Team Canada's Legally Blind Cross-Country Skier
If you tune in to the Olympic 50 kilometer classical cross-country skiing race on Sunday, you'll get to see an inspiring bit of history. During the race, Canadian skier Brian McKeever will become the first athlete to compete in both the Winter Olympics and Paralympics in the same year. The 30-year-old from Canmore, Alberta, isn't just one of the world's best cross-country skiers; he's also legally blind.
In 1998, McKeever was a promising 19-year-old skier when he was diagnosed with Stargardt's disease, a type of juvenile macular degeneration that gradually leads to blindness. Twelve years later, McKeever only has 10 percent of his vision, and that tiny fraction is in his peripheral vision.
(Quick aside: how do visually impaired athletes deal with the shooting aspect of the biathlon? They use modified guns that emit a sound to let the shooter know how accurately he's aiming the gun. Instead of bullets, these rifles fire a laser beam at a computerized target. You can read a firsthand account of the event here.)
At the 2006 Paralympics, McKeever—who might have the coolest sideburns since Wolverine—was even more dominant as he picked up four golds, a silver, and a bronze. He eventually turned his focus towards making an appearance in the able-bodied Olympics, though, and he won a spot on the Canadian team by winning a 50 km able-bodied race last December.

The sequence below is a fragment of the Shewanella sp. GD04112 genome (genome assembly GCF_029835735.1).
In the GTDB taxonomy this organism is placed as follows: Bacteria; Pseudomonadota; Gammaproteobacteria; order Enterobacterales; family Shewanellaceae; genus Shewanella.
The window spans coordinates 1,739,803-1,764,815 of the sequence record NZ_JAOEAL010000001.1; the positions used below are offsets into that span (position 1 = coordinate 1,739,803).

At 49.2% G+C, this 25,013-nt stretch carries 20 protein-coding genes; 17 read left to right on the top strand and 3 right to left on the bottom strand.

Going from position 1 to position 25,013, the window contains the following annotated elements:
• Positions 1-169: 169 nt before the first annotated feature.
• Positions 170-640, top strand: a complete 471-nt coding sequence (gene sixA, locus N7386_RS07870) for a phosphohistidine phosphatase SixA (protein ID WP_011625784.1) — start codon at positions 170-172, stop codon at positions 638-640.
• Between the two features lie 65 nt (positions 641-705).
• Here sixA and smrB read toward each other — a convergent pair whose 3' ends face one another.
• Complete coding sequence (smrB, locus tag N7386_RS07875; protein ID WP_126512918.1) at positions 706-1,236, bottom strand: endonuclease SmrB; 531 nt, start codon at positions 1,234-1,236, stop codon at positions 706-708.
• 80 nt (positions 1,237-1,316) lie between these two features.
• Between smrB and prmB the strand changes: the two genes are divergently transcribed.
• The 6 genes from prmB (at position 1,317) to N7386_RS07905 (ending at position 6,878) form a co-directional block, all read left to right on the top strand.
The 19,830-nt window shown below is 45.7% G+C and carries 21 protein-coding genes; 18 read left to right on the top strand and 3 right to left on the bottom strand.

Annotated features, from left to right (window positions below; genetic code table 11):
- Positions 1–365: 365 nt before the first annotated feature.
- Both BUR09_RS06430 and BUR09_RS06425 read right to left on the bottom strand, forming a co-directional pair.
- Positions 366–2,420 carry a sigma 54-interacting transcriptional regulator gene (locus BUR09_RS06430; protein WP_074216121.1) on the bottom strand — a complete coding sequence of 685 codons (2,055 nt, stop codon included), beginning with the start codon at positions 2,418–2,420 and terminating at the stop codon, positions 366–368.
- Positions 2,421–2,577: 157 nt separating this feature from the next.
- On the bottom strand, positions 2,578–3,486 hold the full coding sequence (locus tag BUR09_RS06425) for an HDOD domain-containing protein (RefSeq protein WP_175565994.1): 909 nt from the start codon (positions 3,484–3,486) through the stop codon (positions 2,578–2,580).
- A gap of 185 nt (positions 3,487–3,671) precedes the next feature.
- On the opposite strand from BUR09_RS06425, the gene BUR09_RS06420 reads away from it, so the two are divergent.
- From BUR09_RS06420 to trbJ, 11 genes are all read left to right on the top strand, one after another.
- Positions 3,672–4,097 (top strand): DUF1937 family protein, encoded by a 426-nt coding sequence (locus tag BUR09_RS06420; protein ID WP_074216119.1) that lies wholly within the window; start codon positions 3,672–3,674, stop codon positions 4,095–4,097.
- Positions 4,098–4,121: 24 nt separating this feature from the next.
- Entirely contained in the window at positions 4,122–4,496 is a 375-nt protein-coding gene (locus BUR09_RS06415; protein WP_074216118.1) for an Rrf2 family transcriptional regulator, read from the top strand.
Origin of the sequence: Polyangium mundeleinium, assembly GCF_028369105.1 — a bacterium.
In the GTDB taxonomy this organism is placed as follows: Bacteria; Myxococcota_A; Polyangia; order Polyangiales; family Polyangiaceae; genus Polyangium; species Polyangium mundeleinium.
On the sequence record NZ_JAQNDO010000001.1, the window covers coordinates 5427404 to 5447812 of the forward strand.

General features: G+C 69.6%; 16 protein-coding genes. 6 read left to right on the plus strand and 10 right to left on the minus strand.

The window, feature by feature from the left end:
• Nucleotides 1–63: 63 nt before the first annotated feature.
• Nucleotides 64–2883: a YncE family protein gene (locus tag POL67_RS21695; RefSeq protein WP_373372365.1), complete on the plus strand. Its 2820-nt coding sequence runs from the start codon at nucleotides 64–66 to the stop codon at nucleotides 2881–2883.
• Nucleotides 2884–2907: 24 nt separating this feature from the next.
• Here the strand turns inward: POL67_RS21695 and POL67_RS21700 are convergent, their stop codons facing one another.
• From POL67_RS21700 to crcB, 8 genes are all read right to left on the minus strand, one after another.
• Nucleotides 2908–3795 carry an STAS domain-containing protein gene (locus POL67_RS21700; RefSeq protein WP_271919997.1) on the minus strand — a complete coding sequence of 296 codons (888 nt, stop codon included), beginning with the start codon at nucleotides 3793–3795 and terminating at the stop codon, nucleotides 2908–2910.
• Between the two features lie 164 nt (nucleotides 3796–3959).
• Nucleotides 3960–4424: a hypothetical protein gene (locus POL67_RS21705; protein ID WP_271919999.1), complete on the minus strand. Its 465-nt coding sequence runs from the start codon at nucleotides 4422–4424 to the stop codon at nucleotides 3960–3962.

How does McKeever get by without a guide in able-bodied races? He practices a course over and over again until he thinks he's got all of its little twists and turns committed to memory. He uses his remaining peripheral vision to watch videos of the course, and on race day McKeever just tries to key in on another skier whose speed he thinks he can match and follows him. Last week he jokingly told the Associated Press that "if you stay in the white between the green, you're pretty safe,"
Although McKeever won't be able to ski with a guide in the Olympic race on Sunday, he and his big brother/guide are reuniting for five events at their third Paralympics once the Games are closed. No matter how the Olympic race shakes out, McKeever hopes his participation will help people see just how elite the Paralympians are.
"It's the Olympic Games for people with physical disabilities and I hope people will realize through my story the gap is not that big," McKeever said in an interview last month. "Just because somebody has a disability doesn't mean they are not training hard or are extremely fit."
UPDATE (February 27): McKeever won't be racing after all.)